It’s been a nerve-wracking month for those trading in sugar futures, as logistical gridlock at Brazilian sugar ports ran into a surge in demand on the eve of the Ramadan holiday in the Muslim world. Food manufacturers in Egypt and other nations use huge quantities of the sweetener to produce traditional desserts for late-night feasts, and some pundits were predicting a chain of queued ships from Sao Paulo to Dubai.
Today, however, signs that output may surge in both Brazil and India, the world’s largest producers of raw sugar, pushed prices back down. The International Sugar Organization said that global demand will rise 8.5 million tons this year, but that will be met out of existing inventories. Next year’s production, says the ICO, will rise 9 percent.
The price of Number 11 raw sugar futures on the InterContinental Exchange slipped over 4 percent to 18.59 cents per pound. The sweetener has repeatedly tested a psychological resistance level of 20 cents per pound.
Extra production won’t help, though, if antiquated infrastructures built on the back of aging trucks can’t get the stuff to market. Both Brazil and India need a significant overhaul of their agricultural commodity shipping and storage.
This material is conveyed as a solicitation for entering into a derivatives transaction.
This material has been prepared by a Daniels Trading broker who provides research market commentary and trade recommendations as part of his or her solicitation for accounts and solicitation for trades; however, Daniels Trading does not maintain a research department as defined in CFTC Rule 1.71. Daniels Trading, its principals, brokers and employees may trade in derivatives for their own accounts or for the accounts of others. Due to various factors (such as risk tolerance, margin requirements, trading objectives, short term vs. long term strategies, technical vs. fundamental market analysis, and other factors) such trading may result in the initiation or liquidation of positions that are different from or contrary to the opinions and recommendations contained therein.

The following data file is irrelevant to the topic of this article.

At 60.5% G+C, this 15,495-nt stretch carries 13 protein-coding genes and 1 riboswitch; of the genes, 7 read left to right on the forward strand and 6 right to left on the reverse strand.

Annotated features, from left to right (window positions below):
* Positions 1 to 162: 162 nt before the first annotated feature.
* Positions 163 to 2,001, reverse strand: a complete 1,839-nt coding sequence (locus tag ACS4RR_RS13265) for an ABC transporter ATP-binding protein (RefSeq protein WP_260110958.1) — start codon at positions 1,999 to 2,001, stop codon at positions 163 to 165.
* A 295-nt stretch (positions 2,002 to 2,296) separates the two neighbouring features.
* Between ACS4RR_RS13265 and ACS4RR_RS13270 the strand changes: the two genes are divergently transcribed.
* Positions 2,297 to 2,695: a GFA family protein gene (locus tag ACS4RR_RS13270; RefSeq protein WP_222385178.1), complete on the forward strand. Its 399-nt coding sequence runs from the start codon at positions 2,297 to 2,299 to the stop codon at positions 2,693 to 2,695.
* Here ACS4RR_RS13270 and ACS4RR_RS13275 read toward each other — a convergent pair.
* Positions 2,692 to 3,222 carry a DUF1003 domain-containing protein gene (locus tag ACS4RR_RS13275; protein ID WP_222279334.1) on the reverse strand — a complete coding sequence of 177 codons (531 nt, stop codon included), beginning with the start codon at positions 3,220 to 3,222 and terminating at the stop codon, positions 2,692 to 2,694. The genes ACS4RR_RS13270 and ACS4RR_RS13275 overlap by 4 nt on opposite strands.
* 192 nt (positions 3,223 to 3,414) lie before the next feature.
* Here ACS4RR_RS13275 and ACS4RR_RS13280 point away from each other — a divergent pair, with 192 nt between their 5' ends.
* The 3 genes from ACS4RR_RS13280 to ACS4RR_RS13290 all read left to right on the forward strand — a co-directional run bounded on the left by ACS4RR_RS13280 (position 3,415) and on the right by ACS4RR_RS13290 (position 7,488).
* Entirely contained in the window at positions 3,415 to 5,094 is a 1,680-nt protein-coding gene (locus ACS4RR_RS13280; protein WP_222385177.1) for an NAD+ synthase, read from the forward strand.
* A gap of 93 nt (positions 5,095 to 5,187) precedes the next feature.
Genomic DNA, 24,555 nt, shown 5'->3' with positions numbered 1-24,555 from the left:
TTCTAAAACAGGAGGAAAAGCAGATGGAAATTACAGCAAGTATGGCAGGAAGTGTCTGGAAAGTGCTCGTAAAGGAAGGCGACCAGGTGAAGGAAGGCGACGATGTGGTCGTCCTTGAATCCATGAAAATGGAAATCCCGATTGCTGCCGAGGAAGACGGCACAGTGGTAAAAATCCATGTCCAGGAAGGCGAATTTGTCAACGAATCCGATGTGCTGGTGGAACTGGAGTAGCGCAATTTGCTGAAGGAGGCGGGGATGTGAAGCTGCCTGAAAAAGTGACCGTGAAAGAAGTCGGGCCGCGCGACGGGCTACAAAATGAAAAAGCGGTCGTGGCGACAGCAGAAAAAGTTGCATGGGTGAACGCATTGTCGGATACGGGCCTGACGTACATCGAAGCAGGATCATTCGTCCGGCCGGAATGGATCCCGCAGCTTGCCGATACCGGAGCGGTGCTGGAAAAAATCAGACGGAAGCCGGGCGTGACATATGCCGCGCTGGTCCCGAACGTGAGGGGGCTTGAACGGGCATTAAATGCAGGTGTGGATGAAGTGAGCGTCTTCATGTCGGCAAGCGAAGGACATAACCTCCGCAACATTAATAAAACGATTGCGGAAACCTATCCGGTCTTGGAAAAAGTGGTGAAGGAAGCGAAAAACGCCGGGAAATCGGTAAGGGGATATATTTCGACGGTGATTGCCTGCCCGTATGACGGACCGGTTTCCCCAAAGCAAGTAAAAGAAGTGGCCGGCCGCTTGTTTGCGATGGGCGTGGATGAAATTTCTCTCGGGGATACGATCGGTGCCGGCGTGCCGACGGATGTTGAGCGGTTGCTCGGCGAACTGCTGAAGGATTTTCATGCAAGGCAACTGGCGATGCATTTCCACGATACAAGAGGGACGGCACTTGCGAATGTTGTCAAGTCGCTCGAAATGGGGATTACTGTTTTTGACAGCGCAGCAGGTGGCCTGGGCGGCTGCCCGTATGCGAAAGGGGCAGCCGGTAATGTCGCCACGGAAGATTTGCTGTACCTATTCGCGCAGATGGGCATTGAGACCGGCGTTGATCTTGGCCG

Past performance is not necessarily indicative of future performance. The risk of loss in trading futures contracts or commodity options can be substantial, and therefore investors should understand the risks involved in taking leveraged positions and must assume responsibility for the risks associated with such investments and for their results.
Trade recommendations and profit/loss calculations may not include commissions and fees. Please consult your broker for details based on your trading arrangement and commission setup.
You should carefully consider whether such trading is suitable for you in light of your circumstances and financial resources. You should read the "risk disclosure" webpage accessed at www.DanielsTrading.com at the bottom of the homepage. Daniels Trading is not affiliated with nor does it endorse any third-party trading system, newsletter or other similar service. Daniels Trading does not guarantee or verify any performance claims made by such systems or service.